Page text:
There was a big conference of the Alzheimer's Association in Boston last week and the news being reported is that you and I are now responsible for diagnosing our own dementia. From The New York Times:
"...in a significant shift highlighted at the conference, leading Alzheimer’s researchers are identifying a new category called 'subjective cognitive decline,' which is people’s own sense that their memory and thinking skills are slipping even before others have noticed.
“The whole field now is moving to this area, and saying ‘Hey, maybe there is something to this, and maybe we should pay attention to these people,’ said Dr. Ronald C. Petersen, chairman of the advisory panel to the federal government’s new National Alzheimer’s Project who is also director of the Mayo Clinic’s Alzheimer’s center...
“'Lo and behold, those who had a concern about their memory in fact had more likelihood' of later developing mild cognitive impairment, an early phase of dementia, he said.
"He said study participants with memory concerns were 56 percent more likely to be given a diagnosis of such impairment, even when results were adjusted for factors like education, genetic risk and psychiatric issues like anxiety and depression."
Dr. Rebecca Amariglio, a neuropsychologist at Brigham and Women's Hospital in Boston, quoted in The Times says
“'[A patient] insisted that things were changing, but he aced all of our tests.” But about seven years later, he began showing symptoms of dementia. Dr. Amariglio now believes he had recognized a cognitive change so subtle 'he was the only one who could identify it.'”
I'm pretty sure there is hardly one among us at this blog who, when having forgotten why he or she entered a room or arriving home from the market without the most important item on the list, hasn't felt a frisson of fear about incipient dementia.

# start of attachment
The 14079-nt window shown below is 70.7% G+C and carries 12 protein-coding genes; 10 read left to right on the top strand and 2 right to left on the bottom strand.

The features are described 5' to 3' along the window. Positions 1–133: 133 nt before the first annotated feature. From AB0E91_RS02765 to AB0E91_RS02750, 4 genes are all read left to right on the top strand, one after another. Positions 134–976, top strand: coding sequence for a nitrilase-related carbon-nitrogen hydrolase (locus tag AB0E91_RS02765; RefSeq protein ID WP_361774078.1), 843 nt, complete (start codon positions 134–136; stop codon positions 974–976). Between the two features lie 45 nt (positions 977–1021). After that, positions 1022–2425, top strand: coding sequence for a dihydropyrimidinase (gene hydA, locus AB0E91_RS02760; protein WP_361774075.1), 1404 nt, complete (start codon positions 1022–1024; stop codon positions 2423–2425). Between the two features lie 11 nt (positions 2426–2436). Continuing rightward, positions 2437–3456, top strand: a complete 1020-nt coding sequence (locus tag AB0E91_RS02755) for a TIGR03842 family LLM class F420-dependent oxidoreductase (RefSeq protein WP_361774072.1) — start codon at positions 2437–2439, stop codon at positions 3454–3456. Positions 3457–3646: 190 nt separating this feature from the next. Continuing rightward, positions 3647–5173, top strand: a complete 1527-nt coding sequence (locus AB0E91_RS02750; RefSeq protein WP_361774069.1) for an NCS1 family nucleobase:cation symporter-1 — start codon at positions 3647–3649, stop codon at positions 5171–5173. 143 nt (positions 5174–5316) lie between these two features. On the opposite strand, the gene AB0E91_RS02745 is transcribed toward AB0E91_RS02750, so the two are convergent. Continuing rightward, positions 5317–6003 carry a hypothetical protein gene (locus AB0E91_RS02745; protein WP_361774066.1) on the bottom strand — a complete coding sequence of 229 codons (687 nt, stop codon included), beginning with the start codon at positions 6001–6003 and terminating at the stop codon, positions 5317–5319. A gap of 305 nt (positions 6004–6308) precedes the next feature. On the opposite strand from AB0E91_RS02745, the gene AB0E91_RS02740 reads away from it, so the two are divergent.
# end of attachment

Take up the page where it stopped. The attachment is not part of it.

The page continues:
For years, the experts have told us that senior moments are a normal part of aging. Now they are saying, hold it – not so fast: those irritating lapses may be “a potential precursor to a precursor” according to The Los Angeles Times which also reported on the Boston conference:
”There are still some serious hurdles to these connections, among them the recognition that some people with measurable cognitive declines don’t develop Alzheimer’s, and sometimes recover.
“Senior moments could also be related to stress, depression and cardiovascular disease. A consortium of researchers has been trying to come up with a framework that would negotiate those pitfalls and come up with workable data.”
In other words, they still don't know if a senior moment means anything serious or not.
Nevertheless, the direction the research is taking - even if it is preliminary in the extreme – gives me heartburn because I regularly notice small-bore changes in my thinking capabilities.
Such things as taking a tick longer than in the past to find a word I need or slight trouble organizing the order of chores for the day or losing the thread in the middle of what I'm saying.
Nothing big (yet). Let's call them mental hiccups - pinholes or small delays in the continuity of my thinking that I notice even if other people do not.
Dr. Amariglio gave The New York Times one of those lists of what is normal aging and what is not – pretty much like the ones you've read elsewhere:
• Walking into a room and forgetting why you entered
• Having trouble retrieving the names of unfamiliar people
• A change in memory compared with young adulthood
• Memory changes similar to others of the same age
• Getting lost in familiar surroundings
• Having difficulty remembering important details of recent events
• Having difficulty following the plot of a television program or book because of memory
• Memory changes that are worse than others of the same age
But how do we know we can trust these lists when the researchers have only now admitted that they haven't taken patients' complaints of senior moments seriously. Oy. We're on our own, my friends.
At The Elder Storytelling Place today, Joanne Zimmermann: Ruffled Fenders